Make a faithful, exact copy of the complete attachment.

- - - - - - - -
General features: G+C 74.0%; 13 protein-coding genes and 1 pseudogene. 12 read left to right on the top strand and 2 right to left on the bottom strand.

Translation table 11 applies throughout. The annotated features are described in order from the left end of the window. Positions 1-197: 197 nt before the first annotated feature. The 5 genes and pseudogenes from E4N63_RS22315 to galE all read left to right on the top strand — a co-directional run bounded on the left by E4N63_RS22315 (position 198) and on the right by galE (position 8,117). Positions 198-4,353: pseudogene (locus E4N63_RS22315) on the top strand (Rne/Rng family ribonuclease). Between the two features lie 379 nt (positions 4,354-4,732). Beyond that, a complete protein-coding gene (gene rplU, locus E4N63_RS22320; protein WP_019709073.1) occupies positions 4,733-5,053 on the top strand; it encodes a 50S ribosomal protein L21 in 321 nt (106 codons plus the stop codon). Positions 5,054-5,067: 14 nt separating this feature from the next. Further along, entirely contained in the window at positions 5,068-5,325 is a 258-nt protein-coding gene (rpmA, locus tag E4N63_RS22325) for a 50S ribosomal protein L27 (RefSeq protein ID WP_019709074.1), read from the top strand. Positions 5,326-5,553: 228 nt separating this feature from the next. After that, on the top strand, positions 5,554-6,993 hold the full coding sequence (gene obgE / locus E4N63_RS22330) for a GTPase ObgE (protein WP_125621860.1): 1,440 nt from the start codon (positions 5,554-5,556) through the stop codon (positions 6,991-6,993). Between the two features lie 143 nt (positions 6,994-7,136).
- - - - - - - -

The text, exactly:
General features: G+C 74.0%; 13 protein-coding genes and 1 pseudogene. 12 read left to right on the top strand and 2 right to left on the bottom strand.

Translation table 11 applies throughout. The annotated features are described in order from the left end of the window. Positions 1-197: 197 nt before the first annotated feature. The 5 genes and pseudogenes from E4N63_RS22315 to galE all read left to right on the top strand — a co-directional run bounded on the left by E4N63_RS22315 (position 198) and on the right by galE (position 8,117). Positions 198-4,353: pseudogene (locus E4N63_RS22315) on the top strand (Rne/Rng family ribonuclease). Between the two features lie 379 nt (positions 4,354-4,732). Beyond that, a complete protein-coding gene (gene rplU, locus E4N63_RS22320; protein WP_019709073.1) occupies positions 4,733-5,053 on the top strand; it encodes a 50S ribosomal protein L21 in 321 nt (106 codons plus the stop codon). Positions 5,054-5,067: 14 nt separating this feature from the next. Further along, entirely contained in the window at positions 5,068-5,325 is a 258-nt protein-coding gene (rpmA, locus tag E4N63_RS22325) for a 50S ribosomal protein L27 (RefSeq protein ID WP_019709074.1), read from the top strand. Positions 5,326-5,553: 228 nt separating this feature from the next. After that, on the top strand, positions 5,554-6,993 hold the full coding sequence (gene obgE / locus E4N63_RS22330) for a GTPase ObgE (protein WP_125621860.1): 1,440 nt from the start codon (positions 5,554-5,556) through the stop codon (positions 6,991-6,993). Between the two features lie 143 nt (positions 6,994-7,136).